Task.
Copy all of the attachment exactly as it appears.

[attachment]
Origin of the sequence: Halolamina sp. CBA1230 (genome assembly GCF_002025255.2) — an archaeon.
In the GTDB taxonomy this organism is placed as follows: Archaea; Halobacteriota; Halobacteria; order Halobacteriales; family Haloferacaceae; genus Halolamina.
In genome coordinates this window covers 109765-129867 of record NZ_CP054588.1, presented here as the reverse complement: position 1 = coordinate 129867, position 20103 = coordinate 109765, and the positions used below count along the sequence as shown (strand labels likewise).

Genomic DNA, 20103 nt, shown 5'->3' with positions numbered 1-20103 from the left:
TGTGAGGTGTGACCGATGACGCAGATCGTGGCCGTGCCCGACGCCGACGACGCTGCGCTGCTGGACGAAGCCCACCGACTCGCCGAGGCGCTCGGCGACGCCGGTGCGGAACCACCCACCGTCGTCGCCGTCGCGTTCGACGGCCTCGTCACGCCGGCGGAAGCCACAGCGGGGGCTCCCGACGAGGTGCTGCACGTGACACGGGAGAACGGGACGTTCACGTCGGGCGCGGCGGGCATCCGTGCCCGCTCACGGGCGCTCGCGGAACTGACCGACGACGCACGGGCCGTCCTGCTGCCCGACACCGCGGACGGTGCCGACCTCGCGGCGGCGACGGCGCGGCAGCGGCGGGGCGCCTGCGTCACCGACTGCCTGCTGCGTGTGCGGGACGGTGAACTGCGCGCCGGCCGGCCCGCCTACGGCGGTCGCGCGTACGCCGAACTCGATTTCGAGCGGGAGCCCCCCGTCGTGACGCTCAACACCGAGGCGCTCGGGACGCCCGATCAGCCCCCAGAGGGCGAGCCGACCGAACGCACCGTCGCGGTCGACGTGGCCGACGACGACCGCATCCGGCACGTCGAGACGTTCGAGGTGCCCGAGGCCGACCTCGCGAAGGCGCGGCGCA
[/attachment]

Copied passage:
Origin of the sequence: Halolamina sp. CBA1230 (genome assembly GCF_002025255.2) — an archaeon.
In the GTDB taxonomy this organism is placed as follows: Archaea; Halobacteriota; Halobacteria; order Halobacteriales; family Haloferacaceae; genus Halolamina.
In genome coordinates this window covers 109765-129867 of record NZ_CP054588.1, presented here as the reverse complement: position 1 = coordinate 129867, position 20103 = coordinate 109765, and the positions used below count along the sequence as shown (strand labels likewise).

Genomic DNA, 20103 nt, shown 5'->3' with positions numbered 1-20103 from the left:
TGTGAGGTGTGACCGATGACGCAGATCGTGGCCGTGCCCGACGCCGACGACGCTGCGCTGCTGGACGAAGCCCACCGACTCGCCGAGGCGCTCGGCGACGCCGGTGCGGAACCACCCACCGTCGTCGCCGTCGCGTTCGACGGCCTCGTCACGCCGGCGGAAGCCACAGCGGGGGCTCCCGACGAGGTGCTGCACGTGACACGGGAGAACGGGACGTTCACGTCGGGCGCGGCGGGCATCCGTGCCCGCTCACGGGCGCTCGCGGAACTGACCGACGACGCACGGGCCGTCCTGCTGCCCGACACCGCGGACGGTGCCGACCTCGCGGCGGCGACGGCGCGGCAGCGGCGGGGCGCCTGCGTCACCGACTGCCTGCTGCGTGTGCGGGACGGTGAACTGCGCGCCGGCCGGCCCGCCTACGGCGGTCGCGCGTACGCCGAACTCGATTTCGAGCGGGAGCCCCCCGTCGTGACGCTCAACACCGAGGCGCTCGGGACGCCCGATCAGCCCCCAGAGGGCGAGCCGACCGAACGCACCGTCGCGGTCGACGTGGCCGACGACGACCGCATCCGGCACGTCGAGACGTTCGAGGTGCCCGAGGCCGACCTCGCGAAGGCGCGGCGCA